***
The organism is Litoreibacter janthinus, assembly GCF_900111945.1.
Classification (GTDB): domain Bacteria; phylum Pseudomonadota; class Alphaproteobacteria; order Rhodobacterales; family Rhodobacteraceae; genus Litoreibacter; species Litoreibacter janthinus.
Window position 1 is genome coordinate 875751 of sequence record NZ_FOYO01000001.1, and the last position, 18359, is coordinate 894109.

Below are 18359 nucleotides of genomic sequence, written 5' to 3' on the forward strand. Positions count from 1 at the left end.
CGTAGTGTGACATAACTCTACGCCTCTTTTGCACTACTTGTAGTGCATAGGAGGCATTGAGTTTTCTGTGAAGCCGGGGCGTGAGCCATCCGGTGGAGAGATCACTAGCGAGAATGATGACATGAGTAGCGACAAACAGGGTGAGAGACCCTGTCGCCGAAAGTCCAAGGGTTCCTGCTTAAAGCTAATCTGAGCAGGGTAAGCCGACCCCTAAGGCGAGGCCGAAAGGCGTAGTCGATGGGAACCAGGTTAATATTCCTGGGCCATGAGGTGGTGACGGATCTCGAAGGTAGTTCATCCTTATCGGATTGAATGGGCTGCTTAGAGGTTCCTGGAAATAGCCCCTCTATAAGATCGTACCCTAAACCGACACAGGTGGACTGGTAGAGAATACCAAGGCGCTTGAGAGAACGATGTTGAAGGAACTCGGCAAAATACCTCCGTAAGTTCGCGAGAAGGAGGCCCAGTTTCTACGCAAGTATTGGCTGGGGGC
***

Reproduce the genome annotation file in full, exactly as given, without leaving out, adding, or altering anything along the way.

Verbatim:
The organism is Litoreibacter janthinus, assembly GCF_900111945.1.
Classification (GTDB): domain Bacteria; phylum Pseudomonadota; class Alphaproteobacteria; order Rhodobacterales; family Rhodobacteraceae; genus Litoreibacter; species Litoreibacter janthinus.
Window position 1 is genome coordinate 875751 of sequence record NZ_FOYO01000001.1, and the last position, 18359, is coordinate 894109.

Below are 18359 nucleotides of genomic sequence, written 5' to 3' on the forward strand. Positions count from 1 at the left end.
CGTAGTGTGACATAACTCTACGCCTCTTTTGCACTACTTGTAGTGCATAGGAGGCATTGAGTTTTCTGTGAAGCCGGGGCGTGAGCCATCCGGTGGAGAGATCACTAGCGAGAATGATGACATGAGTAGCGACAAACAGGGTGAGAGACCCTGTCGCCGAAAGTCCAAGGGTTCCTGCTTAAAGCTAATCTGAGCAGGGTAAGCCGACCCCTAAGGCGAGGCCGAAAGGCGTAGTCGATGGGAACCAGGTTAATATTCCTGGGCCATGAGGTGGTGACGGATCTCGAAGGTAGTTCATCCTTATCGGATTGAATGGGCTGCTTAGAGGTTCCTGGAAATAGCCCCTCTATAAGATCGTACCCTAAACCGACACAGGTGGACTGGTAGAGAATACCAAGGCGCTTGAGAGAACGATGTTGAAGGAACTCGGCAAAATACCTCCGTAAGTTCGCGAGAAGGAGGCCCAGTTTCTACGCAAGTATTGGCTGGGGGC